Saturday, 12 April 2014

Art Journal Class Update

Hello lovelies!

Well, I can't believe that class 5 of my journal class series is done... This class series been both fast and slow - I can't believe that it will be over next month, but it feels like the first class was only yesterday!

Class 5 was all about texture.  I know that I could do an entire series of classes about texture in your journal.  There are a myriad of ways that you can add interest through texture in your journal, and half the fun is in experimentation with different mediums... my experimentation with tar gel and self-levelling gel could fill a book! 

Texture is created in so many different ways in art journals that I think it’s important to remember that texture can be visual or it can be tactile.  Visual texture is created by using multiple layers of stamps, journaling, paint, or other media.  Tactile texture can be touched and creates another dimension in your art journal.  Tactile texture invites the reader of your journal (be it just you or someone you are showing a page to) to touch the page.  Tactile texture can be in the foreground or in the background of your page. The opportunities to add texture to a page are as limitless as the things that you can find.  

For me, the key to great texture is layering.  My journal pages can have up to 10 layers on them (depending on how strong the paper is of course), and it is those layers that create both visual and tactile texture.  Understanding when to seal layer, and what to seal them with is an important part of your art journal experimentation.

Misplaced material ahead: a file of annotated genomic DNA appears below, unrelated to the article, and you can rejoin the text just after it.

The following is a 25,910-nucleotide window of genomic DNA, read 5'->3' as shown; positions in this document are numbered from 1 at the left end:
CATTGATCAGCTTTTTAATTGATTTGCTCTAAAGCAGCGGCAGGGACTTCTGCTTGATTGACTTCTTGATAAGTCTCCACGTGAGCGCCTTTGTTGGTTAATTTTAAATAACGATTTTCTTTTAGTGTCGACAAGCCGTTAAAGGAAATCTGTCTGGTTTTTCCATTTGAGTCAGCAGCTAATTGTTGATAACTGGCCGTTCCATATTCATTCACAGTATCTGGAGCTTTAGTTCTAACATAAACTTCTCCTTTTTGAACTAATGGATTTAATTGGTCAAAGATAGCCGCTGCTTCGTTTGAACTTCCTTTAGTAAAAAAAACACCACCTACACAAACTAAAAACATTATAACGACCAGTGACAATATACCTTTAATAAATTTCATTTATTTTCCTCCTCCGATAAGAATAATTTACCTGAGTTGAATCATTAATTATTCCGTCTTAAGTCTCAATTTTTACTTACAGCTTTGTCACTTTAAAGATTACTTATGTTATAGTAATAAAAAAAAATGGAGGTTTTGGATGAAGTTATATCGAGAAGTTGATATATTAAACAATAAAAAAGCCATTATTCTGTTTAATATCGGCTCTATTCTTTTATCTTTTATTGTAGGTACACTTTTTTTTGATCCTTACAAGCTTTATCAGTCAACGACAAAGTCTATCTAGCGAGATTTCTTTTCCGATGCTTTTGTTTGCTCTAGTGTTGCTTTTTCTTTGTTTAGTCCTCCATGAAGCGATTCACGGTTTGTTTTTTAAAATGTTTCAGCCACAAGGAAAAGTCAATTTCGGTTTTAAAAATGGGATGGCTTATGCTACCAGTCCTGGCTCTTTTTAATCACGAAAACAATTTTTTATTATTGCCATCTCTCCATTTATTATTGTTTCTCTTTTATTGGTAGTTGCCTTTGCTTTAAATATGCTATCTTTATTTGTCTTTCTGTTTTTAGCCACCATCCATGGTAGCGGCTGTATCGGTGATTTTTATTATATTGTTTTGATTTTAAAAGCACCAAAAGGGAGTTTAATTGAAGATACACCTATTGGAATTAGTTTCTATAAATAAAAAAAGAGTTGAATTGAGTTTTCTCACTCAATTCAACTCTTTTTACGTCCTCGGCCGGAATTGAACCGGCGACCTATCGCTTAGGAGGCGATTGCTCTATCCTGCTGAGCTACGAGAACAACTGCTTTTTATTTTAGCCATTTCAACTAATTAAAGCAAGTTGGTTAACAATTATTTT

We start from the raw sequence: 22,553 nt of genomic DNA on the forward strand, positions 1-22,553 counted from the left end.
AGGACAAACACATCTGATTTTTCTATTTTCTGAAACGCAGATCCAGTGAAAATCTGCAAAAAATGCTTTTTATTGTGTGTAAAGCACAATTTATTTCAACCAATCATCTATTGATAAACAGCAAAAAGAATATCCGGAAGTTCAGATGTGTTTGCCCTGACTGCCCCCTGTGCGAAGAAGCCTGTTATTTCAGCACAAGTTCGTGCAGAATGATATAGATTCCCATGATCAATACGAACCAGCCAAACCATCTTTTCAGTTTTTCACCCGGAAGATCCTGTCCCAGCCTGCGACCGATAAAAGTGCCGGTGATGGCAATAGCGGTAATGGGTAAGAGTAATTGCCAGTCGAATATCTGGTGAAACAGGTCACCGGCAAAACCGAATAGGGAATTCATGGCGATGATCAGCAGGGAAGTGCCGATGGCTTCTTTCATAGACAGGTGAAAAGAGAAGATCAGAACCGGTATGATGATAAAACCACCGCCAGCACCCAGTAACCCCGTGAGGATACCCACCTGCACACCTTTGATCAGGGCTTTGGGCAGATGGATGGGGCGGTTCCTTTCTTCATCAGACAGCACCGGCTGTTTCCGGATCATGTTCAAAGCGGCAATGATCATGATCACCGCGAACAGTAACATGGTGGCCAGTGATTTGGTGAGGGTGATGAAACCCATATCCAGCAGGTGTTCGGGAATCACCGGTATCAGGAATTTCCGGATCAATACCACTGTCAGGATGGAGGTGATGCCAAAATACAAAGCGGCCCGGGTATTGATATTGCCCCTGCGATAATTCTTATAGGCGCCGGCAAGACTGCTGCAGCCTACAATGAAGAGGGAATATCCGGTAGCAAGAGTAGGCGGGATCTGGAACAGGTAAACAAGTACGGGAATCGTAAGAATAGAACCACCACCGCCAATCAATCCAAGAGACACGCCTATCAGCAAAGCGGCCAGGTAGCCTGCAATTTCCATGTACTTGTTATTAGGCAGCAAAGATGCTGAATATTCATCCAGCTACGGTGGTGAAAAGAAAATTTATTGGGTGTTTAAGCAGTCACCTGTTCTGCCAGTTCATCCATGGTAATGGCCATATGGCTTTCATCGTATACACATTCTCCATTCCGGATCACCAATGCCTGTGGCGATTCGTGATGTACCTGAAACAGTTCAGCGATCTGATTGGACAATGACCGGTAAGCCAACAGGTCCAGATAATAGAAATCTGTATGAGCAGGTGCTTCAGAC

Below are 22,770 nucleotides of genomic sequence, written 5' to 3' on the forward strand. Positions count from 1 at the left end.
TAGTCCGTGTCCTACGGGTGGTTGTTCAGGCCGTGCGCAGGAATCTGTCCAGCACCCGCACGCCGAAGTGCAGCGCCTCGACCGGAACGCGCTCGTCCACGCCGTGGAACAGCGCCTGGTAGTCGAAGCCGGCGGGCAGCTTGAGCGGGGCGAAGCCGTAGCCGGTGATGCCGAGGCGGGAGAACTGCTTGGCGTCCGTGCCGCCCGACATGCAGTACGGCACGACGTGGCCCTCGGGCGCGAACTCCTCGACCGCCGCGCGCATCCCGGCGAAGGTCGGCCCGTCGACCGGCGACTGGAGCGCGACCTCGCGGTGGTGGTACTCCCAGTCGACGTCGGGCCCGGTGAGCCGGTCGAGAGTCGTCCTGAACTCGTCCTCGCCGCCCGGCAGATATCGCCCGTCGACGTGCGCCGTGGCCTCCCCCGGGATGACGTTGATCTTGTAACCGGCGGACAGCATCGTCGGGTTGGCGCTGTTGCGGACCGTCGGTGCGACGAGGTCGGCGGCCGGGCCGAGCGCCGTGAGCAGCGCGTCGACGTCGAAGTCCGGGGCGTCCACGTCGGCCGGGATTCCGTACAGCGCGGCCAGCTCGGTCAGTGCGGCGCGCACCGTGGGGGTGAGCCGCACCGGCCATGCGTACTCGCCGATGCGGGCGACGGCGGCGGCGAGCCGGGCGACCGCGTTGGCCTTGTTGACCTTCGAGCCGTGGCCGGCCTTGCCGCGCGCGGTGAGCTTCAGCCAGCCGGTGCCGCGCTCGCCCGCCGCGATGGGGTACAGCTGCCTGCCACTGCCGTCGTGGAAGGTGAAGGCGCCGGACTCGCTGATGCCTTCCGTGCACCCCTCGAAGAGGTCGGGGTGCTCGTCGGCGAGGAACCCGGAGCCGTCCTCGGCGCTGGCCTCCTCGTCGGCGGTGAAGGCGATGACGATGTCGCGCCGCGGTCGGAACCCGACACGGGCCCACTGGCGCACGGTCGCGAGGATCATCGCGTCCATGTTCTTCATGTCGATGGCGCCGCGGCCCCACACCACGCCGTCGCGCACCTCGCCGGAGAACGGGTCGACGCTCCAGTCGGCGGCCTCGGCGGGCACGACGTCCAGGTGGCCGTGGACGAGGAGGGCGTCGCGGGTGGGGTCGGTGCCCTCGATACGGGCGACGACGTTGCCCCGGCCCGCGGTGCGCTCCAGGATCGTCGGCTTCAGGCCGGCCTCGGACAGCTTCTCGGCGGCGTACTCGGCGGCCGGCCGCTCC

So the page we based our Class 5 work on is this one:

The texture on this page is very tactile.  I rummaged through my (quite extensive) stash of chipboard to find some left-over bits to use up. One of the great things about art journaling is that you have your own "permission" to use up all your old stuff rather than stashing it or "saving" it.

There are easily 6 layers of stuff on this page, from the flatter tissue and tape texture at the bottom, to gesso, feathers, chipboard and paint glazes toward the top. Each layer allows the viewer to see layers below in part, and that helps to add to the depth of the page.

Here is this month's homework.  The page uses corrugated cardboard as the focal point, but the background has been built up with all sorts of stuff like old photos, tissue paper, embossing paste and bits of tape.  It was coloured with a mixture of watersoluble crayons and distress stains.  I then had loads of fun dribbling ink everywhere.

'till next time!


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